Three years ago, The Onion published this satirical piece “Sponsored Content Pretty Fucking Awesome,” ridiculing the absurdity of native advertising. If you’re pressed for time, here are two short snippets to give you a taste of the post:
“I love, love, fucking love sponsored content,” said news and entertainment reader Erica Olson, adding that when she can tell a corporation is financially behind a piece of writing, she is even more inclined to click on it. “First off, it’s cool. That’s not debatable. Second, I don’t find it in any way insulting to my intelligence. In fact, it makes me feel smarter. And third, did I mention that sponsored content is just really fucking cool?”
“I would say that I’m happiest when I’m being taken advantage of and duped into reading what is essentially a company’s propaganda disguised as actual editorial content,” said Colorado resident Colin Portman, adding that he wanted to personally thank media publications for regularly including sponsored content in their production schedules.
What’s probably funnier and more ironic is that, after the article was published, The Onion became one of the most successful native ad creators in the industry. 90% of The Onion’s advertising package now includes custom native ad content. The growth of its in-house content agency Onion Labs exploded, landing them big clients like Bacardi, Audi, Groupon and Lenovo.
What makes Onion-branded content so much more effective than others — even if it is sponsored? And why is there so much branded content out there that just, well, sucks? What does it take to build a funny brand? Check out what Rick Hamann, the Chief Creative Officer of The Onion, has to say in his latest interview with Contently’s editor-in-chief Joe Lazauskas.
Great Content Takes Smart Risks
Hamann credits The Onion’s native ad success to smart risk-taking. While they never do anything that will make their clients uncomfortable or angry, they do find out where that line is and get as close as they can to that line. This is what makes Onion-branded content so fresh and effective.
For clients who wish to play a more active role in the creative and content creation process, The Onion offers ad products that aren’t Onion-branded. This flexibility would allow brands to still develop content that are within The Onion’s “comedic sensibilities,” but incorporate their products and messaging in the ways they want.
Ultimately, content success is about finding a balance between taking creative risks and serving the company’s business needs, to effectively reach and engage your target audience while giving your content a unique voice and identity.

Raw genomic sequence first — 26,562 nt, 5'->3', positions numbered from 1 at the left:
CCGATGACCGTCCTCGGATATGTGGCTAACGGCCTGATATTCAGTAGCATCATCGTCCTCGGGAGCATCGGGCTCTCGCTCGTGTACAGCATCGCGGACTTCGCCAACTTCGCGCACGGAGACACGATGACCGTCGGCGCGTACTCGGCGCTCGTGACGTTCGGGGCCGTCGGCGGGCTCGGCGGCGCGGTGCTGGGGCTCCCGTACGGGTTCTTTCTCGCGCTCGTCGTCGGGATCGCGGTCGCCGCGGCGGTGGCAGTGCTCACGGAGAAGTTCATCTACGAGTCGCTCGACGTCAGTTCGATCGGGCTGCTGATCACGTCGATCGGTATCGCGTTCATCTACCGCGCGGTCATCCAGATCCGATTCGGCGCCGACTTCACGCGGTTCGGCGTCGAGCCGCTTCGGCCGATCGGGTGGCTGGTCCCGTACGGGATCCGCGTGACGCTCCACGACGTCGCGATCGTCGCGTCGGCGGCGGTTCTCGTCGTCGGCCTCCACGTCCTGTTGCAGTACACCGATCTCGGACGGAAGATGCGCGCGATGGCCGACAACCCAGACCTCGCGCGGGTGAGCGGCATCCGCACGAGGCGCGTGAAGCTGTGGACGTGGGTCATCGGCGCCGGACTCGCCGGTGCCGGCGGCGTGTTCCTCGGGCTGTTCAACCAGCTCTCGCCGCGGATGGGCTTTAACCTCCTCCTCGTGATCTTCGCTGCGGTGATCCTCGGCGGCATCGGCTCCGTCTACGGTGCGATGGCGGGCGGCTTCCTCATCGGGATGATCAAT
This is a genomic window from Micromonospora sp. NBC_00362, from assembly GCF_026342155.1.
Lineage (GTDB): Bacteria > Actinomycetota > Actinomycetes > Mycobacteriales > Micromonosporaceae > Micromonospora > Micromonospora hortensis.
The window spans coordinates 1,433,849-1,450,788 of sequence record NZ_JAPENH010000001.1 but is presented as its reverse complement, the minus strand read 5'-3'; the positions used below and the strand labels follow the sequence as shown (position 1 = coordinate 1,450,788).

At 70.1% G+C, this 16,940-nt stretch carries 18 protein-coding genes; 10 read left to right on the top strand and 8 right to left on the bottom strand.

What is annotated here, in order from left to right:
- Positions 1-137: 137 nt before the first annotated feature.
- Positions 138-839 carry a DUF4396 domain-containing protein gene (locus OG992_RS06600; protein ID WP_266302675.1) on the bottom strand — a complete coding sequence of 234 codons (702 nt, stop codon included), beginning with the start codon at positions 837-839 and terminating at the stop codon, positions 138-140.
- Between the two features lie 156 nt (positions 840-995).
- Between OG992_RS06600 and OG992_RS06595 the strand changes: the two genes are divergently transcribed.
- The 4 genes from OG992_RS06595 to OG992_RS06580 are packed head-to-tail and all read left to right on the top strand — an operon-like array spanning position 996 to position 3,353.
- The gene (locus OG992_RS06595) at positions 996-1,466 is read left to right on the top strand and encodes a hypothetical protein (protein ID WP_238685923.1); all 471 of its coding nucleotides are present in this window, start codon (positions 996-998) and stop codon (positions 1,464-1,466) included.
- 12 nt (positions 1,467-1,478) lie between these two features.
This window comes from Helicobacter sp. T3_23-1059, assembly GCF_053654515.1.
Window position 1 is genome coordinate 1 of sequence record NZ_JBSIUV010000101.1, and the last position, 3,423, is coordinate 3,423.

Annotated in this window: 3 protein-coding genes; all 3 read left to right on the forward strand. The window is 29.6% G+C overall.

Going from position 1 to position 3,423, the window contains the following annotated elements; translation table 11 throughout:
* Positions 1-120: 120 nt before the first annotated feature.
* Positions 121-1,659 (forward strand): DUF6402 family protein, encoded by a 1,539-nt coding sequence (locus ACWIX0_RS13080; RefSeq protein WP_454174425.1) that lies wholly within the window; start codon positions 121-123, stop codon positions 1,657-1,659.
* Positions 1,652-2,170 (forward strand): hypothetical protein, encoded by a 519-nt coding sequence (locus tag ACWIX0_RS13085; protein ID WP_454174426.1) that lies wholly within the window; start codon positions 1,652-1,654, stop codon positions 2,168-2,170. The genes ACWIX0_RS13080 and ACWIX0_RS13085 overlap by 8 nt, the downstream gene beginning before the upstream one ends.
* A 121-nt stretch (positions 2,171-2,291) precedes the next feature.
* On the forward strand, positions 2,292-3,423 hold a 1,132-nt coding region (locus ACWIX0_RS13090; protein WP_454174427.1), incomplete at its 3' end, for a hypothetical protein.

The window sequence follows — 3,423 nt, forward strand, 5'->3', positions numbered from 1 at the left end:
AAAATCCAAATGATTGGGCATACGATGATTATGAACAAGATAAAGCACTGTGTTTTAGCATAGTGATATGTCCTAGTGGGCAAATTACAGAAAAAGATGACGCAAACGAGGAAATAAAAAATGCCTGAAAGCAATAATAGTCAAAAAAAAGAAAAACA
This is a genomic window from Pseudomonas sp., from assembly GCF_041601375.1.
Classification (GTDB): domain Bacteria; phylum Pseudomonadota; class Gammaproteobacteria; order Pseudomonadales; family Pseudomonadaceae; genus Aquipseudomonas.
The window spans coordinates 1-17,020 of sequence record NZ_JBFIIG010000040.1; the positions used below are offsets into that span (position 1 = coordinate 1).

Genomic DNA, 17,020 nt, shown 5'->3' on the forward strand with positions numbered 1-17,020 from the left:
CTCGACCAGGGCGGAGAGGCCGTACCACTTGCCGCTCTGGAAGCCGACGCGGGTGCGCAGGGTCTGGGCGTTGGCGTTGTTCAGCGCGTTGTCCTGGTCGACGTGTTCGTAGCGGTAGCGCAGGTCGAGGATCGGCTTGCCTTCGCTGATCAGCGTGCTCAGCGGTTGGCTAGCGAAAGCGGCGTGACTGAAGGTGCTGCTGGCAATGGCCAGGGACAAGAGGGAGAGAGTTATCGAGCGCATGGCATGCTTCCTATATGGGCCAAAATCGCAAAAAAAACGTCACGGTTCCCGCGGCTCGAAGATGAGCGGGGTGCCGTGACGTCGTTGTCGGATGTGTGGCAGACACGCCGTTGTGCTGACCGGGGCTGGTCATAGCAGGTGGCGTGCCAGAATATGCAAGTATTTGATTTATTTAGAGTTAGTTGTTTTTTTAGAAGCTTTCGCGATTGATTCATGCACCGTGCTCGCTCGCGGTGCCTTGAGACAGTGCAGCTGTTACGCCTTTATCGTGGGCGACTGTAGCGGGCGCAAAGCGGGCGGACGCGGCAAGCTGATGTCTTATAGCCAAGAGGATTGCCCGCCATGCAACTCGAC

Why So Much Branded Content Sucks
This is easier said than done though. As Hamann admits, creating great comedy and content is really difficult, and sometimes it just doesn’t work. It’s the same reason why so much advertising out there sucks because it’s really hard to do.
It takes real passion and dedication, Hamann says. People in your organization have to genuinely want to create great content and make it work, no matter how difficult it can be. If they don’t have the passion, care and knowledge to know what they are doing, Hamann says the final work is guaranteed to be terrible.
Think Beyond The 30-Second Increments
When asked what advice he would give to companies who want to make their brand funnier, Hamann says they shouldn’t make commercials.
Just like AOL’s head of video sales and strategy Noah Fenn, Hamann thinks brands shouldn’t limit themselves to thinking in 30-second increments and trying to run an ad as a piece of content. You need to create as many different ways as you can to solve the marketing challenge your brand has, whether that’s brand awareness, reach, engagement and so on.
Now more than ever, there are different devices and platforms brands can leverage to reach and engage their target audience. So you need to create a good mixture of content, including written, video and social, then find ways to distribute it to as many people as you can, and measure your performance so you can readjust your strategy accordingly.
Collaboration and communication is critical throughout this process. That’s why Hamann gathers everyone who touches the content creation work for a daily meeting every morning, to collectively work through their client challenges.
The Secret Sauce To Creating Great Content
While native advertising is not the same as content marketing, we can all agree that Hamann has shared some valuable insights that all marketers can apply to improve their work.
Great content surprises and delights your audience. I would take it a step further and add that effective content needs to provide real value and helps your audience in some way, to truly be able to resonate, reach and engage them.
It requires real passion, hard work and craft, combined with a thirst for constant learning, experimentation and innovation, and true teamwork with everyone in your organization to create the content and brand your customers will love.
What other tips do you have for marketers to create effective content and to build an amazing brand? Please share your ideas below!
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